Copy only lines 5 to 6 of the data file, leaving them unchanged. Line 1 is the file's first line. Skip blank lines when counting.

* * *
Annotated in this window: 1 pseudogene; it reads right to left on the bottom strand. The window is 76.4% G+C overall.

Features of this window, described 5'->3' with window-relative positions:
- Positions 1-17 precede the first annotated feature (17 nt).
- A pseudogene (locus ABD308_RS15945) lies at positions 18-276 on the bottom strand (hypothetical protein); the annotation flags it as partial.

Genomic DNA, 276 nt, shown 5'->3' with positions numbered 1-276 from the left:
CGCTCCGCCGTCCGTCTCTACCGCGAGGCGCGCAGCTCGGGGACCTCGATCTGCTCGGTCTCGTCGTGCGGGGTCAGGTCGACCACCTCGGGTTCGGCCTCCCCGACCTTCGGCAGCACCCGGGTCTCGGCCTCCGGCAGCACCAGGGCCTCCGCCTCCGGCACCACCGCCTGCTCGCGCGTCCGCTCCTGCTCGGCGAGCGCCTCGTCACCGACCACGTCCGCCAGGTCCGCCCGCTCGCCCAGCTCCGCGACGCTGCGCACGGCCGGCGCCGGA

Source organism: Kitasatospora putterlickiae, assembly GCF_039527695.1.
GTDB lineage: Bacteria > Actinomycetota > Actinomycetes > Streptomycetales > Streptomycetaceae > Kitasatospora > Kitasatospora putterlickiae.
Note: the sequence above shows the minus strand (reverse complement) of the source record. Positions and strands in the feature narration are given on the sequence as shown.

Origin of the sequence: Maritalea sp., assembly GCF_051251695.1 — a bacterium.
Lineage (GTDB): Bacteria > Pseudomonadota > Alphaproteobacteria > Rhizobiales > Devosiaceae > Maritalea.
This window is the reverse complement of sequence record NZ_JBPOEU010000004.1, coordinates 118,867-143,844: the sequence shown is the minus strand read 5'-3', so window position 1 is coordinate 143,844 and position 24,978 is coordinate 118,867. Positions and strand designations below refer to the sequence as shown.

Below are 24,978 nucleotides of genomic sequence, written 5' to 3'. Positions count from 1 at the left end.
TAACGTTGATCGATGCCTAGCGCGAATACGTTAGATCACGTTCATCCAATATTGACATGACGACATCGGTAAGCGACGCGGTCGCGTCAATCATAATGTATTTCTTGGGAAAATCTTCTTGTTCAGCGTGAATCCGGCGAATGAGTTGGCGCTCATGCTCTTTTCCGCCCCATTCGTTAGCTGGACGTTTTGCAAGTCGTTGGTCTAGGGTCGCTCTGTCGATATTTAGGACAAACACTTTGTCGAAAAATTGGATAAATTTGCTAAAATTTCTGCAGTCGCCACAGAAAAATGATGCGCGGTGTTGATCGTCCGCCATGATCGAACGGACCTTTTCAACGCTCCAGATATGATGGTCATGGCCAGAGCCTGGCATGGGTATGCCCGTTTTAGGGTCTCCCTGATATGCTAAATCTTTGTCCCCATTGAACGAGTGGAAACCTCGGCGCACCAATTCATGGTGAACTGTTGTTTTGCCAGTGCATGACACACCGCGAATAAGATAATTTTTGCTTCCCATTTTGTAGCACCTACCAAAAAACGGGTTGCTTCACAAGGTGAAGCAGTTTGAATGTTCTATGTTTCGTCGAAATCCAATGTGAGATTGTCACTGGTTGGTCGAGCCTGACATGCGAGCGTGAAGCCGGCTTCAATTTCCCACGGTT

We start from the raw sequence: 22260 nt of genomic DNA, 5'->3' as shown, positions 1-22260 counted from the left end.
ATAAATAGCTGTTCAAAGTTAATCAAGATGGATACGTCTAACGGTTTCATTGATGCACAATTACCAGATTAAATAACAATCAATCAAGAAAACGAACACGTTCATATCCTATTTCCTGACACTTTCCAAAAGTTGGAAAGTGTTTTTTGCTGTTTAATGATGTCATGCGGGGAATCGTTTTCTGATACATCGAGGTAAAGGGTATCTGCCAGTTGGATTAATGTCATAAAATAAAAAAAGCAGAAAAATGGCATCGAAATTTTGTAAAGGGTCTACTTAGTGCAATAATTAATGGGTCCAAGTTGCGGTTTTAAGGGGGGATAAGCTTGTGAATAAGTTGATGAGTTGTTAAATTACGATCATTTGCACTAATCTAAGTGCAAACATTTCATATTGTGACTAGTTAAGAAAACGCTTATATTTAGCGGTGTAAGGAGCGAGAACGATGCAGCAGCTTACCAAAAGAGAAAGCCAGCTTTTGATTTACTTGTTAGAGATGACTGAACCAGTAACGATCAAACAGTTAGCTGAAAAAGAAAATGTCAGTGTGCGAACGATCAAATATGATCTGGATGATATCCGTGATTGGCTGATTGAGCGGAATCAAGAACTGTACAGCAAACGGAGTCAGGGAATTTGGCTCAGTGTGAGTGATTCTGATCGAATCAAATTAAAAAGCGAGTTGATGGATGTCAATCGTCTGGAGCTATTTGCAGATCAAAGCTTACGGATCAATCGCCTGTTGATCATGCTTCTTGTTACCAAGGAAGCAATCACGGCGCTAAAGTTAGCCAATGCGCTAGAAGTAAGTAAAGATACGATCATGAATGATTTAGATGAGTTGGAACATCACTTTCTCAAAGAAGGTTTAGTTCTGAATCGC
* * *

Genomic DNA, 276 nt, shown 5'->3' with positions numbered 1-276 from the left:
CGCTCCGCCGTCCGTCTCTACCGCGAGGCGCGCAGCTCGGGGACCTCGATCTGCTCGGTCTCGTCGTGCGGGGTCAGGTCGACCACCTCGGGTTCGGCCTCCCCGACCTTCGGCAGCACCCGGGTCTCGGCCTCCGGCAGCACCAGGGCCTCCGCCTCCGGCACCACCGCCTGCTCGCGCGTCCGCTCCTGCTCGGCGAGCGCCTCGTCACCGACCACGTCCGCCAGGTCCGCCCGCTCGCCCAGCTCCGCGACGCTGCGCACGGCCGGCGCCGGA